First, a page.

- - Wednesday, August 3, 2016

The platforms adopted by the two dominant political parties in their just-concluded national conventions will not bind any future presidential administrations, but they do give insight on the current political philosophies of the Democratic and Republican parties.

The contrast of perspective is particularly sharp on parental rights. Acceptance of the ability of parents to school their children at home without governmental interference may be the surest barometer of political support for educational freedom.

Once again, as it has done in each of its quadrennial platforms since 1988, the Republican Party recognized homeschooling as a legitimate choice parents may exercise. Democrats, on the other hand, continued their streak of not acknowledging the burgeoning home-education movement at all.

This time, the Republicans not only recognized that parents “have a right to direct their children’s education, care, and upbringing,” but also advocated a constitutional amendment to protect that right from “interference by states, the federal government, or international bodies such as the United Nations.”

In addition to homeschooling, the Republican platform supports such options for families as “career and technical education, private or parochial schools, magnet schools, charter schools, online learning, and early-college high schools.” And it favors in particular “the innovative financing mechanisms that make options available to all children: education savings accounts (ESAs), vouchers, and tuition tax credits.”

The platform is not perfectly consistent in favoring parental decision-making over prescriptions handed down from Washington, D.C. For instance, it lauds the congressional Republican majority for enacting the Workforce Innovation and Opportunity Act, which closely resembles the federally directed School-to-Work Opportunities Act scheme that Bill and Hillary Clinton tried to cement in place as part of Goals 2000.

Despite occasional detours of that sort, the 2016 Republican platform did sagely observe the true purpose of education goes far beyond the transmission of skills and knowledge; it also includes ethical and behavioral norms and traditions. In short, it entails the “handing over of a cultural identity.”

“That is why American education has, for the last several decades, been the focus of constant controversy, as centralizing forces from outside the family and community have sought to remake education in order to remake America. They have done immense damage,” declared the platform writers. They added perceptively the Declaration of Independence “rejects the dark view of the individual as human capital — a possession for the creation of another’s wealth.”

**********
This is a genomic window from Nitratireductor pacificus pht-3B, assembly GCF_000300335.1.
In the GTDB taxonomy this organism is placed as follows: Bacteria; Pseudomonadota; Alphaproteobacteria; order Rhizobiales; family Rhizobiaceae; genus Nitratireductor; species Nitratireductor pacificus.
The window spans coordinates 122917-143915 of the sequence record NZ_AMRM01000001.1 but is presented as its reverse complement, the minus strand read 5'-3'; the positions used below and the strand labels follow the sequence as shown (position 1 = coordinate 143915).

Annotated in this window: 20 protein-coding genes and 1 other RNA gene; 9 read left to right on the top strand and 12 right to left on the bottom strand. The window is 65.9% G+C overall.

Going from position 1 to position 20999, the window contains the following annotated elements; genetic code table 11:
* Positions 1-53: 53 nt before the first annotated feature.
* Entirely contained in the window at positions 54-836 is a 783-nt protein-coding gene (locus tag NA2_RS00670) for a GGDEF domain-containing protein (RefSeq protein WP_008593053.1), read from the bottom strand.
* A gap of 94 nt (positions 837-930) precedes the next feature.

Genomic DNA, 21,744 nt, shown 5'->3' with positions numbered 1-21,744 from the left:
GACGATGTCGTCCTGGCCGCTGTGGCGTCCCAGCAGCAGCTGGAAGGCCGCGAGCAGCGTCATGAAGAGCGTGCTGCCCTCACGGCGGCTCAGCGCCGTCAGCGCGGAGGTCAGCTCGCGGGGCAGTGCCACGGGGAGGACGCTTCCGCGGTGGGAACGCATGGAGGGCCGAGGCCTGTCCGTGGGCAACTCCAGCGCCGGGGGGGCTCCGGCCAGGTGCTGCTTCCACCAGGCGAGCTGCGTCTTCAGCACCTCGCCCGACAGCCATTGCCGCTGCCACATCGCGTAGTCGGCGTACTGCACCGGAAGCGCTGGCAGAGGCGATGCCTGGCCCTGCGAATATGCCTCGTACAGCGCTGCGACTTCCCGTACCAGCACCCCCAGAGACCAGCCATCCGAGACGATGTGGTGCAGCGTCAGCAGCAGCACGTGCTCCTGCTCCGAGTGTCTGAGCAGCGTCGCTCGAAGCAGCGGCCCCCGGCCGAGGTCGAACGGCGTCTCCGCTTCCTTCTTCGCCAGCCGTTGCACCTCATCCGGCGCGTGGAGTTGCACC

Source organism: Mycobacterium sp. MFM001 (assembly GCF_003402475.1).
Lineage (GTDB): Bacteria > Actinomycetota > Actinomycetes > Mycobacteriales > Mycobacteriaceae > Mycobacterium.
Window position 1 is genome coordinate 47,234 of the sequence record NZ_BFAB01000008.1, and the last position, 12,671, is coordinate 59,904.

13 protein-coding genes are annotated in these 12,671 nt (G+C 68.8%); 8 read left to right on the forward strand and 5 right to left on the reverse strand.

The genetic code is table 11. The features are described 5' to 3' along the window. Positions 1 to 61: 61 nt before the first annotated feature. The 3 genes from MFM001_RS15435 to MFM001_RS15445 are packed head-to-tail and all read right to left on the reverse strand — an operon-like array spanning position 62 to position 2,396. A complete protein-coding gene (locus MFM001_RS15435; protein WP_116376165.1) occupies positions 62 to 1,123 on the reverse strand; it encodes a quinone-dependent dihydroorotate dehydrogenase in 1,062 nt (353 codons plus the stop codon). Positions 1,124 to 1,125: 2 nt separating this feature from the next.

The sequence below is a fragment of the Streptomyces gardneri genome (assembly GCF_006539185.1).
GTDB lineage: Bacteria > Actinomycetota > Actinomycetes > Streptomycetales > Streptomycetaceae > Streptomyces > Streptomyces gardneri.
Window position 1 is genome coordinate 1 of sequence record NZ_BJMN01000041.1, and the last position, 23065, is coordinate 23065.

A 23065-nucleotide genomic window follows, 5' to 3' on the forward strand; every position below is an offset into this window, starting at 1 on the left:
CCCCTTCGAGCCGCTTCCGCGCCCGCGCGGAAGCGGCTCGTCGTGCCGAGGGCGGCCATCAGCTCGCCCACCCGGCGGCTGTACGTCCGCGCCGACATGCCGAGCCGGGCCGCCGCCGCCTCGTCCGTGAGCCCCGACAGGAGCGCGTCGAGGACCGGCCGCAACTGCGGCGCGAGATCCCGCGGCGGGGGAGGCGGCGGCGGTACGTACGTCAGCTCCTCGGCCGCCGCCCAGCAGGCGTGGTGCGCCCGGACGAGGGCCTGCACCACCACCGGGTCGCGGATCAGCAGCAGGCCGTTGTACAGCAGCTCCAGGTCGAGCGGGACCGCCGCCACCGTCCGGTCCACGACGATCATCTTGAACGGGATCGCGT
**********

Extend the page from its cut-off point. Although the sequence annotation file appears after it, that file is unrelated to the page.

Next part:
In contrast, the Democrats’ platform implies strongly parents have rights only insofar as a government program exists to care for their every need and those of their children.

Notably, “Democrats believe we must have the best-educated population and workforce in the world. That means making early childhood education and universal preschool a priority. Democrats will invest in early childhood programs like Early Head Start and provide every family in America with access to high-quality childcare and high-quality preschool programs.”

Preschool and day care for all are only the start. The platform proposes government-funded afterschool programs, summer learning programs, and mentoring programs for children. Parents can rest easy under the Democrats’ plan knowing they never have to worry about finding time to supervise their young. The platform also calls for enriching early childhood programming to prepare children in such areas as “literacy, numeracy, civic engagement, and emotional intelligence.”

Moreover, the Democratic platform vows to use high standards to ensure schools provide support “to meet the needs of every child,” and it swears “we” — meaning the Clinton administration, no doubt — will hold “schools, districts, communities, and states” accountable for achieving results.

Rights? What parent needs them when the federal government is going to take care of their children from cradle to college and career?

Goals 2000, School to Work, No Child Left Behind, Race to the Top, and the Common Core national standards and assessments have vastly increased the federal presence in family life during the Clinton, Bush and Obama years. What could possibly go wrong if Hillary Clinton’s administration takes centralization to the next level?

Ultimately, do Americans starting families today want government to make all their decisions for them, or do they prefer to have the independence to rear their children and educate them as they see fit? That is one of the many large questions to be answered this November.

Robert Holland is a senior fellow for education policy with the Heartland Institute.

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